A 44-year-old Chinese woman, Xuekun Su, was indicted on charges of grand larceny as a hate crime in Brooklyn on Thursday, accused of stealing approximately $160,000 in cash and jewelry in two separate incidents after convincing two other Chinese women that their families had been cursed.
“This is the second blessing scam we’ve indicted in as many months, in which brazen con men and women walk off with the life savings of their victims,” Acting District Attorney Eric Gonzalez said in a statement. “I urge those in the Chinese community to warn their vulnerable family members to be aware of these scams to avoid falling prey to them.”
Police announced in July that they were searching for a group of female grifters who they said were perpetrating what had come to be known as the “Chinese blessing scam,” a growing problem in Brooklyn’s Asian enclaves. “These people go into coffee shops and listen to people’s business and see what problems you have,” Sam Tsang, an NYPD Asian liaison for the 61st Precinct, told the New York Daily News in 2013. “Then they ask for cash to help the family members. They say they have special powers.” If the victims—usually older, non-English speaking women, dismiss them, Tsang said, “They say you or your family member will get ill.”
On Thursday, Su was arraigned on an eight-count indictment. According to Gonzalez, on April 27, Su and a number of un-apprehended other individuals presented themselves as “clairvoyants” to a 61-year-old Chinese immigrant, telling her that a fatal curse had been put on her family. From a Kings County DA press release:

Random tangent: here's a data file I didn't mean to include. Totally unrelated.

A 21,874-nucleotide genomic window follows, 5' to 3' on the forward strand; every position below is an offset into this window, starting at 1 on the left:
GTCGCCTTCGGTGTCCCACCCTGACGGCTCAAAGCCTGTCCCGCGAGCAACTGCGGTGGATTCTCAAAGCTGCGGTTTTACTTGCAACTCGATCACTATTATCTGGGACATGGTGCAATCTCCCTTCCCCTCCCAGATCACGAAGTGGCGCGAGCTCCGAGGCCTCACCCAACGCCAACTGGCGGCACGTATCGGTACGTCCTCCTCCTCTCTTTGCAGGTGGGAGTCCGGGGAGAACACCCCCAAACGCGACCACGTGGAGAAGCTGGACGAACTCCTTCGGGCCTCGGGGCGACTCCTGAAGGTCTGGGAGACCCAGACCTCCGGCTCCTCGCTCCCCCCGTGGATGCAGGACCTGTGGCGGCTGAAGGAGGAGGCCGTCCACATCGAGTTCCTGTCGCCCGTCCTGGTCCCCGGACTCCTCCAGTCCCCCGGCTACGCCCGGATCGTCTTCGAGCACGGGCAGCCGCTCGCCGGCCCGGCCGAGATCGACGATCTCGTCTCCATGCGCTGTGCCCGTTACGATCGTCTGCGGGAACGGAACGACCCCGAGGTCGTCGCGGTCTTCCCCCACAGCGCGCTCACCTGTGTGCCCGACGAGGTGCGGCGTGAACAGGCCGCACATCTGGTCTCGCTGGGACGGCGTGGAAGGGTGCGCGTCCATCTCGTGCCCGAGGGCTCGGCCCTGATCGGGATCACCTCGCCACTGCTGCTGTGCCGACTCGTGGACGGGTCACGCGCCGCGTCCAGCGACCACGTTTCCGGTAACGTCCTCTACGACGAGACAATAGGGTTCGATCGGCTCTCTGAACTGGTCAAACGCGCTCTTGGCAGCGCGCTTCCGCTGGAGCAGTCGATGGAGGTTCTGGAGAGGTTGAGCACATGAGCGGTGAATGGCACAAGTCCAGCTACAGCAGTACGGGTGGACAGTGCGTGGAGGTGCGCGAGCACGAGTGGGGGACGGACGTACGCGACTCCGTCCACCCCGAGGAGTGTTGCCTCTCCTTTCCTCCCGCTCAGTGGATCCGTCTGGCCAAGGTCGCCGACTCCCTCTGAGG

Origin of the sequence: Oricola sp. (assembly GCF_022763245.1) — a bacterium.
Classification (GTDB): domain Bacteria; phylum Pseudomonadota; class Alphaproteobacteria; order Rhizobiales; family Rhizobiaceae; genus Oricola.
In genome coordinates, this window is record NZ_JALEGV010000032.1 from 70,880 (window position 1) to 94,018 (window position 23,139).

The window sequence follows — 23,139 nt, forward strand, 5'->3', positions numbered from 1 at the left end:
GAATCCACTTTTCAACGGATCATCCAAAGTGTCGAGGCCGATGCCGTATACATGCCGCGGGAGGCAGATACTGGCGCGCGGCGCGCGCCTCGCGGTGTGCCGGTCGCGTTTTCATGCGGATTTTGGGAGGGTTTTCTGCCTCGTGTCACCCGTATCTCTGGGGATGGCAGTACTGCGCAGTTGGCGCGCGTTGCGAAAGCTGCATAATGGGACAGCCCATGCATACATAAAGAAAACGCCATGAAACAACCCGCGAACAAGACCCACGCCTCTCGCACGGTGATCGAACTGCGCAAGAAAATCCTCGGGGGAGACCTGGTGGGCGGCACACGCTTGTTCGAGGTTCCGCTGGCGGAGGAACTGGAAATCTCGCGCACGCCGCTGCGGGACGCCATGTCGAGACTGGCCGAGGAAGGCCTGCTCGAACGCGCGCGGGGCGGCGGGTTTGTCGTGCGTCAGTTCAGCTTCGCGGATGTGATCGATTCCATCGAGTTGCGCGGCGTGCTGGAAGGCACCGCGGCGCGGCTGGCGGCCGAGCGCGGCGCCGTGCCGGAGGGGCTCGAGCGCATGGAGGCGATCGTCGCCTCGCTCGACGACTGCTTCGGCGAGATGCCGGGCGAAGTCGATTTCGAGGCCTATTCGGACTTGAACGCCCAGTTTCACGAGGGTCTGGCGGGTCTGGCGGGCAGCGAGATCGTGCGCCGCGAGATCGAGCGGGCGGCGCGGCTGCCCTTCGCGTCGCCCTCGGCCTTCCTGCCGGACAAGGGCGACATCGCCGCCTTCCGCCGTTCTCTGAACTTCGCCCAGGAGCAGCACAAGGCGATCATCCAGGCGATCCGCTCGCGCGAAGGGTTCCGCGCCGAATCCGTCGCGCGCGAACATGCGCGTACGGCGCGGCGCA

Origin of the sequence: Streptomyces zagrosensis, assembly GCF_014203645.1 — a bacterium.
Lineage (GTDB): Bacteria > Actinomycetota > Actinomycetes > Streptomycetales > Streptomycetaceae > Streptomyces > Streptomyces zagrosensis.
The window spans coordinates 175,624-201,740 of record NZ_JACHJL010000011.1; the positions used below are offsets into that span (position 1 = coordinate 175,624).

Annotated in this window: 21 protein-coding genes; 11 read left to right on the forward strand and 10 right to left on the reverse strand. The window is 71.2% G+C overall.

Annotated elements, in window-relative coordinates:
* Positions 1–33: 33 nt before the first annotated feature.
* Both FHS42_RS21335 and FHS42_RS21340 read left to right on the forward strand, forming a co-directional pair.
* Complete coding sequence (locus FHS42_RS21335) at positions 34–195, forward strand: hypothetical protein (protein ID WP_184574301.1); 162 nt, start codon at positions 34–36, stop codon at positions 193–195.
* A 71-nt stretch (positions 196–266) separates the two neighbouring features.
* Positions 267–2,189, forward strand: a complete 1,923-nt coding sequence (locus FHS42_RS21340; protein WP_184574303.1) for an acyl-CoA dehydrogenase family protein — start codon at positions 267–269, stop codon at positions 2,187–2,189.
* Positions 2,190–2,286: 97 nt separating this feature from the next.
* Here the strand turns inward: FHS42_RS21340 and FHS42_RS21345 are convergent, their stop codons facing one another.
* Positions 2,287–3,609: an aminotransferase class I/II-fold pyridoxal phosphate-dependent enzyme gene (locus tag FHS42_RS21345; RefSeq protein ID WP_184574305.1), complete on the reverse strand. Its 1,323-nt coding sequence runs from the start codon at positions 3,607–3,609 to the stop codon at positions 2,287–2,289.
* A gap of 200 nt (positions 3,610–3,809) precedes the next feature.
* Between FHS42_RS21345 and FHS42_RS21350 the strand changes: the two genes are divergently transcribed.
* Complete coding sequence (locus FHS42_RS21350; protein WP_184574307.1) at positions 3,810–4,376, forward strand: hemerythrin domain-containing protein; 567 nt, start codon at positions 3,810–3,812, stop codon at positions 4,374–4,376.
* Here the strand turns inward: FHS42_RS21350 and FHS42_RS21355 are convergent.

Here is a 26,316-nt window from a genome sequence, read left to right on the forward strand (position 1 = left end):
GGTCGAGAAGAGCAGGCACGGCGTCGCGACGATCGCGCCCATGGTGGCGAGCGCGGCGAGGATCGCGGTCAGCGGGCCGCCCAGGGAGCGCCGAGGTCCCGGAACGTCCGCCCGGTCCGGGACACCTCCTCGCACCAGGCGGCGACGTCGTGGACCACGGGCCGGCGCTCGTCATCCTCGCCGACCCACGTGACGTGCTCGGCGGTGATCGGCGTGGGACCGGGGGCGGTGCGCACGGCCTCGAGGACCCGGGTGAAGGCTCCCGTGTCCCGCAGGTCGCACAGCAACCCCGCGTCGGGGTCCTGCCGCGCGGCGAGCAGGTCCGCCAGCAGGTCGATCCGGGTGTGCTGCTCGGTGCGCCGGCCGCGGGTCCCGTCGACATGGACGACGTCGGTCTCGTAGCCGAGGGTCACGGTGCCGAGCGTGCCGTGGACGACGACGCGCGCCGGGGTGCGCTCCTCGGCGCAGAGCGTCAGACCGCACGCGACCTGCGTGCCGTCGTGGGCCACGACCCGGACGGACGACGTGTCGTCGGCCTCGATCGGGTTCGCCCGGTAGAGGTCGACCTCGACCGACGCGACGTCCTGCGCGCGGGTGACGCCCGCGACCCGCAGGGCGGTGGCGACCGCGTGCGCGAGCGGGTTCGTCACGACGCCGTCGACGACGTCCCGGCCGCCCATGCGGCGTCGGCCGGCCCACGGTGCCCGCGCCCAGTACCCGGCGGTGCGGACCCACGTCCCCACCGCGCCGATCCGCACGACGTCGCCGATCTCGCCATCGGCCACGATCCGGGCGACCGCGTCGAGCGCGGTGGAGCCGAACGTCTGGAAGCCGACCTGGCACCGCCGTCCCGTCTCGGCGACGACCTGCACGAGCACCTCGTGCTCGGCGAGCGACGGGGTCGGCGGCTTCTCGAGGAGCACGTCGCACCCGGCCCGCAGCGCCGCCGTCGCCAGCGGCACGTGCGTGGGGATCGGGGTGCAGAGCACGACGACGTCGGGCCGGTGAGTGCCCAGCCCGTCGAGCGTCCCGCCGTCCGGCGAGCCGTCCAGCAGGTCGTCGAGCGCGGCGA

They allegedly convinced her that in order to rid herself of the curse she needed to gather large sums of cash and jewels to be blessed in order to remove the evil spirits surrounding her family. After the blessing, the victim was promised that the money and jewelry would be returned. The victim gathered approximately $140,000 cash and numerous pieces of 24-karat gold jewelry.
The victim then met with the defendant and others who, according to the investigation, instructed the victim to place the cash and jewels into a bag so that a “blessing” could be performed over them to remove the curse. The victim was told not to open the bag for many days in order to break the curse. She opened the bag that evening and found that all of her cash and jewelry was gone. She then contacted the police.
Su and the other individuals perpetrated the same scheme again in June, allegedly stealing approximately $19,000 in cash and gold jewelry from a 54-year-old Chinese immigrant. Su faces up to 25 years in prison if convicted on the top count of second-degree grand larceny as a hate crime.